A persistent and widespread cockroach infestation, poor living conditions, and issues with crew entitlements are alleged to be among the problems discovered on a fishing vessel detained in West Cork.
The British-registered vessel is mainly crewed by Indonesian fisherman. It was towed into Castletownbere after it “broke down” last Wednesday, according to local harbourmaster Cormac McGinley.
The trawler was subjected to an inspection by the Marine Survey Office which decided to detain the vessel in the Beara peninsula port last Friday.
A number of issues are understood to have been detected onboard, particularly around the conditions for, and entitlements of, crew members.
Pest control teams spent two days onboard attempting to deal with the persistent cockroach infestation which is believed to be evident in large parts of the ship.
The crew remained onboard, as of yesterday, in the department of marine-run state fishery harbour.
While the Marine Survey Office would not detail the exact reasons for the detention, a spokesman did issue a statement, stating “the follow-up action is for the owner and the UK as the flag state for the vessel to rectify and ensure the rectification of the deficiencies”.
“When it is rectified we will then re-inspect the vessel,” he added.
Pat Dolby, head of the inspections with the British Maritime and Coastguard Agency, said it was aware of the issues which had been identified by Irish authorities and hoped to have one of its officials on location as soon as possible to examine the issues raised.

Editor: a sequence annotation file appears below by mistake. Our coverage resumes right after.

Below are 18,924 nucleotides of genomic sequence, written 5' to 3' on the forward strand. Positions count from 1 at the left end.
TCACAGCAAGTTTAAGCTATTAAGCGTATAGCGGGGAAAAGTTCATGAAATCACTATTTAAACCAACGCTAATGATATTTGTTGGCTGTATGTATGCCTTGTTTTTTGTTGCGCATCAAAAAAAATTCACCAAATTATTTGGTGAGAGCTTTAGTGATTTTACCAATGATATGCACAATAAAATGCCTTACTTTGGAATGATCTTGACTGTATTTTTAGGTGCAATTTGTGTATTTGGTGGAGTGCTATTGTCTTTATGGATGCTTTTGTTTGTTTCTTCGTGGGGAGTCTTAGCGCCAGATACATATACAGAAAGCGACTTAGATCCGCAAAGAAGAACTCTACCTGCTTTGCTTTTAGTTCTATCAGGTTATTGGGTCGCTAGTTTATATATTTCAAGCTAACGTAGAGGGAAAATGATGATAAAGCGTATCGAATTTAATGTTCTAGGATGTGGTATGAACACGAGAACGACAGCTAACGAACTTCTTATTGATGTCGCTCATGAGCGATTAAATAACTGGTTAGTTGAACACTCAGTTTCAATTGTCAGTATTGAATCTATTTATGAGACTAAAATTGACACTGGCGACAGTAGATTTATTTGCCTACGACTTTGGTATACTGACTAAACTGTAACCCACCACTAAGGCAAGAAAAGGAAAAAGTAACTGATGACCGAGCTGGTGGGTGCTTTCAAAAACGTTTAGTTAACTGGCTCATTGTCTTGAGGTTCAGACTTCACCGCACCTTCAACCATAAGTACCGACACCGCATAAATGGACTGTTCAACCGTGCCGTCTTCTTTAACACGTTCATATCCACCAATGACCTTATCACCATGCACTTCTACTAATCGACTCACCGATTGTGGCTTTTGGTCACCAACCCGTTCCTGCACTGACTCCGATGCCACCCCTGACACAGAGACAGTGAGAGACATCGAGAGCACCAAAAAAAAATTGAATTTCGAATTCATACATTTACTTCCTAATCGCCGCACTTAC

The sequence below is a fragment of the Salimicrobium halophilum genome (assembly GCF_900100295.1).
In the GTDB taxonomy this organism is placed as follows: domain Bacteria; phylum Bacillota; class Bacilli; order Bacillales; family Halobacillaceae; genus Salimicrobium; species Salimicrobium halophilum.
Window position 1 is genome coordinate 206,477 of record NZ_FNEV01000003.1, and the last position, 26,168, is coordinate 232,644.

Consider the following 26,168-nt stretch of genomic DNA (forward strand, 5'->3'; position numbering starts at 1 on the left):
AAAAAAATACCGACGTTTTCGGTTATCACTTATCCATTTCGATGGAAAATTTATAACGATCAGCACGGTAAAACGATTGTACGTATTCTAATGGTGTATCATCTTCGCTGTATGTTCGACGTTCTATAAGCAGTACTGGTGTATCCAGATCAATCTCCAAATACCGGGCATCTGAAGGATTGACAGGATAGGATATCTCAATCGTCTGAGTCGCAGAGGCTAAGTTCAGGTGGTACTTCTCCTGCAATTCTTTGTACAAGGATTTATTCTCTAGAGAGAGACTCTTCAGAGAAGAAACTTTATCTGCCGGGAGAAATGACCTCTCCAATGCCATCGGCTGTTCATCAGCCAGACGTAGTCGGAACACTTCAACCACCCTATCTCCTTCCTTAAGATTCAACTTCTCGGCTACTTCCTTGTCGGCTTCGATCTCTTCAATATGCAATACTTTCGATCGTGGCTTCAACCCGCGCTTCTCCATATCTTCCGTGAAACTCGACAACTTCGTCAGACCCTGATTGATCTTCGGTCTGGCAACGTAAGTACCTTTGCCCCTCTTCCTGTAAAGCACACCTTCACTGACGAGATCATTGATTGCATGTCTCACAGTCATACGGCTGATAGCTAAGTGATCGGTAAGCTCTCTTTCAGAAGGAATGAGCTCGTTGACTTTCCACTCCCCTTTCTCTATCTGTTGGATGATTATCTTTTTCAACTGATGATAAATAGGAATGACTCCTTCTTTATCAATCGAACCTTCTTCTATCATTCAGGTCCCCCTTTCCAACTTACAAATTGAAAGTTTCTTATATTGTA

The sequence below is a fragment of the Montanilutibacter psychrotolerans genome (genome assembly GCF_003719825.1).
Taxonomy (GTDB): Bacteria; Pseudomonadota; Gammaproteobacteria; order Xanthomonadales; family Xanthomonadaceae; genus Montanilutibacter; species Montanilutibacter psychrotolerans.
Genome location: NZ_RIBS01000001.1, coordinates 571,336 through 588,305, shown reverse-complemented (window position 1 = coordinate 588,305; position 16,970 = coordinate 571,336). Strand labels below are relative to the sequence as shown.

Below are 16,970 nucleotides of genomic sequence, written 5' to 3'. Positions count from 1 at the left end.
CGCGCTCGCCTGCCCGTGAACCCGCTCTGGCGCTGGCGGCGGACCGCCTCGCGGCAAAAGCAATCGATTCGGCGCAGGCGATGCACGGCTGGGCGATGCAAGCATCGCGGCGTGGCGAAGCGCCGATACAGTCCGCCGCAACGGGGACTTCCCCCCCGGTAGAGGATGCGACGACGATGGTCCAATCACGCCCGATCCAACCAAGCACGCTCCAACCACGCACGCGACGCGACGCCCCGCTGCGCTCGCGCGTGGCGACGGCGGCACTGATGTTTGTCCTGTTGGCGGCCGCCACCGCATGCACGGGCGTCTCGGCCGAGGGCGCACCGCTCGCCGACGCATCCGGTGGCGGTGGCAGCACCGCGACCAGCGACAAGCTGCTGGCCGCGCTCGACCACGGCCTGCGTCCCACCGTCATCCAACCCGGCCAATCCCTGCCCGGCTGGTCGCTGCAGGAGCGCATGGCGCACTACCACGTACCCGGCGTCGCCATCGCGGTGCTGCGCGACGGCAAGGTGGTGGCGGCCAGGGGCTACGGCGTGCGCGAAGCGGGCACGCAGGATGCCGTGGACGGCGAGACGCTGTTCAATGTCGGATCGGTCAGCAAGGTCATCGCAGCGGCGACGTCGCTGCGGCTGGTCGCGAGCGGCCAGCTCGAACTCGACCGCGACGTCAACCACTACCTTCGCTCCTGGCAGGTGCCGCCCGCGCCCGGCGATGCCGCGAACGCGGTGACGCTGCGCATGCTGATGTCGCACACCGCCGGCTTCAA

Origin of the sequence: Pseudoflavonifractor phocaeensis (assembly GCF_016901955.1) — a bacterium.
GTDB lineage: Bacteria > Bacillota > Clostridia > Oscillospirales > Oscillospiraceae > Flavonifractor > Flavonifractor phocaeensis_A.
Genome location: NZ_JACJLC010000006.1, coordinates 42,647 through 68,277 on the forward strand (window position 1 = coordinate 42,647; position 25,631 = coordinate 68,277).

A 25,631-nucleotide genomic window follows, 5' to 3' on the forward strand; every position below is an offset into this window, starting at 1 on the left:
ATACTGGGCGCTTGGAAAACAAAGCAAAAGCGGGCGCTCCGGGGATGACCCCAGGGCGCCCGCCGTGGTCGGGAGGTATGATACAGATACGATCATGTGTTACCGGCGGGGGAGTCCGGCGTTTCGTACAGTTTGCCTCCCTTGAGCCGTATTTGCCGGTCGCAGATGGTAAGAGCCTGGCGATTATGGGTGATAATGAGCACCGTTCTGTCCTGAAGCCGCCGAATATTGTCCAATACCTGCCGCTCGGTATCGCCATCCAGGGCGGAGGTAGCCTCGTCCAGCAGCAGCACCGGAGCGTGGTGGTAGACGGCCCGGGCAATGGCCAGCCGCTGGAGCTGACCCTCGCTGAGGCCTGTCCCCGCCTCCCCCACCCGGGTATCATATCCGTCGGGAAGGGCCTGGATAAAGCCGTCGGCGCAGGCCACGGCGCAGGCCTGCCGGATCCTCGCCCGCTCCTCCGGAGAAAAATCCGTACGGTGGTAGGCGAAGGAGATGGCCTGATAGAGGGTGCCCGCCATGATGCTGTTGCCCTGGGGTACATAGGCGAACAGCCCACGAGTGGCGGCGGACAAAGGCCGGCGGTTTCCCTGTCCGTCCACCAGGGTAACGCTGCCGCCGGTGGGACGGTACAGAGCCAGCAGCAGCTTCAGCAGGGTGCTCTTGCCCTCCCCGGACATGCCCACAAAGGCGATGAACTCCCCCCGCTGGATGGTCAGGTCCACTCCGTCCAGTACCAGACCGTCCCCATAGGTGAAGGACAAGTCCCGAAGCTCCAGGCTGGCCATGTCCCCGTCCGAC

The Indonesian embassy has also been notified of an issue with the vessel, on which its nationals are working. Ken Fleming of the International Transport Workers Federation (ITF) questioned why his organisation had not been contacted about the issues with the vessel.
“The fact that the vessel is there since last week makes it clear that, despite all of the comments from people in the industry and how concerned they are, no contact has been made with the ITF from any government department,” said Mr Fleming.
“This attitude of excluding worker representative bodies is the bedrock and cause of the continued abuse of migrant workers within the fishing industry.
“The very fact that the state agencies have not made arrangements for alternative accommodation rather than leave the crew in such conditions is an indictment of those agencies.”
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